|Genre||Action, Dating Sim, Virtual Novel|
|Release Date||April 28, 2020|
The Sakura Wars franchise has been around for a long time, but if you haven’t heard of it before, I don’t blame you; I was in the same boat until recently. The series first began in the mid-1990s as a hybrid of a strategy game and a visual novel/dating sim, and saw five mainline entries through 2005, with only the fifth title ever being made available to Western audiences. The franchise then fell dormant…until now. SEGA has released a new Sakura Wars game, giving the series a soft reboot by introducing a new cast of characters and replacing the tactical combat with fast-paced hack’n’slash action. Can this fresh take on an old, obscure franchise capture the hearts of a new generation of gamers?
Sexual content: Your primary hub area includes a bath, and the sole purpose of said bath is to provide you an opportunity to peep at the main heroines while they are bathing. The women inside are depicted as naked, but all their lady bits are obscured; your character may also appear naked here with his waist either obscured or out of the camera’s view. These scenes are comedic in nature and completely optional. Furthermore, triggering them may put you in a situation where you can lose the trust of your teammates.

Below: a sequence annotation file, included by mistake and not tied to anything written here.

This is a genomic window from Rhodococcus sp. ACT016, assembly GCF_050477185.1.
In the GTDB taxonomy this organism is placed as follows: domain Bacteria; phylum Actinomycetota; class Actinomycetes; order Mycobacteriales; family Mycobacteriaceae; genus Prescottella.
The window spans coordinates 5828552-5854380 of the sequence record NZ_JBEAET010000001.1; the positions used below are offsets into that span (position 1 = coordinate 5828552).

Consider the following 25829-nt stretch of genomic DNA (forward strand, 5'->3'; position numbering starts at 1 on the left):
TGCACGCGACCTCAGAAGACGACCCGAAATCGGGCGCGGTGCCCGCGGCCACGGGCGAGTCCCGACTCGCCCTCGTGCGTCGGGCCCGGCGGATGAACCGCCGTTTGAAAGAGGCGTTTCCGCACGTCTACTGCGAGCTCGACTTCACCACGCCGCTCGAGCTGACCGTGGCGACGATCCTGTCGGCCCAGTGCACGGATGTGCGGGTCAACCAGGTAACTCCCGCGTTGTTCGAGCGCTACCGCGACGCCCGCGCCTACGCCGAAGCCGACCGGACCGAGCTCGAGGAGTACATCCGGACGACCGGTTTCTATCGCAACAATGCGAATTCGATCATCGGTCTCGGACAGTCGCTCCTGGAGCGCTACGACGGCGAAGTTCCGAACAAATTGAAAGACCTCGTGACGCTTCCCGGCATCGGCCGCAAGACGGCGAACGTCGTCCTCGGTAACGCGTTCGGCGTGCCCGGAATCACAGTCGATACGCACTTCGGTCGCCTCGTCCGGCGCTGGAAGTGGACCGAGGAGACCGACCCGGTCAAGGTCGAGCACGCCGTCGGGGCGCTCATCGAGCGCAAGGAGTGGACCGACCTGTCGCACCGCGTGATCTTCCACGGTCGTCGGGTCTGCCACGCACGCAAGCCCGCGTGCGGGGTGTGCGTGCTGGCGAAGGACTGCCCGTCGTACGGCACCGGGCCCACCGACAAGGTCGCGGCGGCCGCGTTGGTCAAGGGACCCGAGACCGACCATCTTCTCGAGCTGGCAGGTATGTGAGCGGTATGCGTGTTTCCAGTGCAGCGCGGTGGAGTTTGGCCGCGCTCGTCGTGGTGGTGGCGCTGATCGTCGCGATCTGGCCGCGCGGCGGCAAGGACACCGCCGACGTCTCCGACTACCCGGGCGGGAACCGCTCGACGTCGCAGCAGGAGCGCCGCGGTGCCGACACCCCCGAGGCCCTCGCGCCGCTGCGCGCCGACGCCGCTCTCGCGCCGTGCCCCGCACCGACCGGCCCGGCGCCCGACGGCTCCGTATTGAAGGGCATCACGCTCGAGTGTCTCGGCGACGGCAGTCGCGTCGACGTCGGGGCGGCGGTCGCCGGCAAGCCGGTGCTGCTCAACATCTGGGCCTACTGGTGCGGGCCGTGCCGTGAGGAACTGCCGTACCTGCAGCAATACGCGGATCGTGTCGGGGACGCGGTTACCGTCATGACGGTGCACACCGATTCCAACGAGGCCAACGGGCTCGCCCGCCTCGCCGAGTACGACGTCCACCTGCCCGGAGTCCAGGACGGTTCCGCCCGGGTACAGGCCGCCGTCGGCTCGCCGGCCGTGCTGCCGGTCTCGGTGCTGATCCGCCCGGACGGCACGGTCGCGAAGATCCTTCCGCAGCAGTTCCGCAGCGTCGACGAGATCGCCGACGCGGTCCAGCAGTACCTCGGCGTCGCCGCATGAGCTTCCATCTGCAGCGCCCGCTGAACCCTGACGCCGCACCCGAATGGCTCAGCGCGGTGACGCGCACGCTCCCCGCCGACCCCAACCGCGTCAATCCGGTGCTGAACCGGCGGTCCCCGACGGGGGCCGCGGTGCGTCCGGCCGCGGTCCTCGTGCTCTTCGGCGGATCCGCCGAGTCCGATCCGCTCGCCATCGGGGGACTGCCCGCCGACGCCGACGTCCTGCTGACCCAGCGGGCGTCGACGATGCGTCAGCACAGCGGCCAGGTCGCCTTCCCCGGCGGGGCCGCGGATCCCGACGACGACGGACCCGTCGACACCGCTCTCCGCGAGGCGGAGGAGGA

Some of the dialogue choices in the game contain sexual innuendo; once again, the outcomes of saying these lines are comedic and typically result in a loss of trust. There are also a few scenes where you can peep at a girl in a compromising position while she isn’t looking. In one scene, two women performing a play onstage make out; one of these women may be playing a role as a male character, but it is not clear. During one conversation, a woman blushes and coyly redirects the conversation if the idea of her being in a romantic relationship with another woman is brought up. Two of the main female characters wear outfits that reveal a lot of their breasts.
Violence: Combat in the game consists of riding around in a mecha and attacking monsters and machines with weapons, including swords, a hammer, a gun, and magic spells. The game does not contain any gore, and the vast majority of the experience is free of any blood or any significant physical trauma to the characters themselves, but there is a scene with blood spatter, and character death is depicted onscreen.
Language: B**ch, b****rd, and a*s occasionally appear in dialogue, but most of the game is free of foul language.
Magic/spiritual content: One character has the power to summon magical powers and attacks through the books she reads. The plot and combat involve attacks from demons.